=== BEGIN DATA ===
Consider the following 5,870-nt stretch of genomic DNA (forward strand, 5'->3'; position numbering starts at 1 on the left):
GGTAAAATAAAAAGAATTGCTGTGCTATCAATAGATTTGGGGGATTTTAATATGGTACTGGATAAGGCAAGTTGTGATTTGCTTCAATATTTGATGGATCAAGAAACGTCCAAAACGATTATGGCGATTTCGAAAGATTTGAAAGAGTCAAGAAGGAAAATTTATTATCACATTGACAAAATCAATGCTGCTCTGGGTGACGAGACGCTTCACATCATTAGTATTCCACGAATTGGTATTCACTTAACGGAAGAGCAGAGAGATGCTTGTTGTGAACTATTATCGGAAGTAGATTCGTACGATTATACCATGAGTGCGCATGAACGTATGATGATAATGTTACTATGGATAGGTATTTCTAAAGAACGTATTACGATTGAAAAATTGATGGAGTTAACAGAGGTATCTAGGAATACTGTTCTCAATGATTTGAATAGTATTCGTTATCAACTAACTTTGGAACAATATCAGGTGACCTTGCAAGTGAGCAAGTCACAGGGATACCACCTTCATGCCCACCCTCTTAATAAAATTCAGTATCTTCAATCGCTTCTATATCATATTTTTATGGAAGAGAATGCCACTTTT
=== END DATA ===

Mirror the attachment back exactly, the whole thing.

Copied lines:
Consider the following 5,870-nt stretch of genomic DNA (forward strand, 5'->3'; position numbering starts at 1 on the left):
GGTAAAATAAAAAGAATTGCTGTGCTATCAATAGATTTGGGGGATTTTAATATGGTACTGGATAAGGCAAGTTGTGATTTGCTTCAATATTTGATGGATCAAGAAACGTCCAAAACGATTATGGCGATTTCGAAAGATTTGAAAGAGTCAAGAAGGAAAATTTATTATCACATTGACAAAATCAATGCTGCTCTGGGTGACGAGACGCTTCACATCATTAGTATTCCACGAATTGGTATTCACTTAACGGAAGAGCAGAGAGATGCTTGTTGTGAACTATTATCGGAAGTAGATTCGTACGATTATACCATGAGTGCGCATGAACGTATGATGATAATGTTACTATGGATAGGTATTTCTAAAGAACGTATTACGATTGAAAAATTGATGGAGTTAACAGAGGTATCTAGGAATACTGTTCTCAATGATTTGAATAGTATTCGTTATCAACTAACTTTGGAACAATATCAGGTGACCTTGCAAGTGAGCAAGTCACAGGGATACCACCTTCATGCCCACCCTCTTAATAAAATTCAGTATCTTCAATCGCTTCTATATCATATTTTTATGGAAGAGAATGCCACTTTT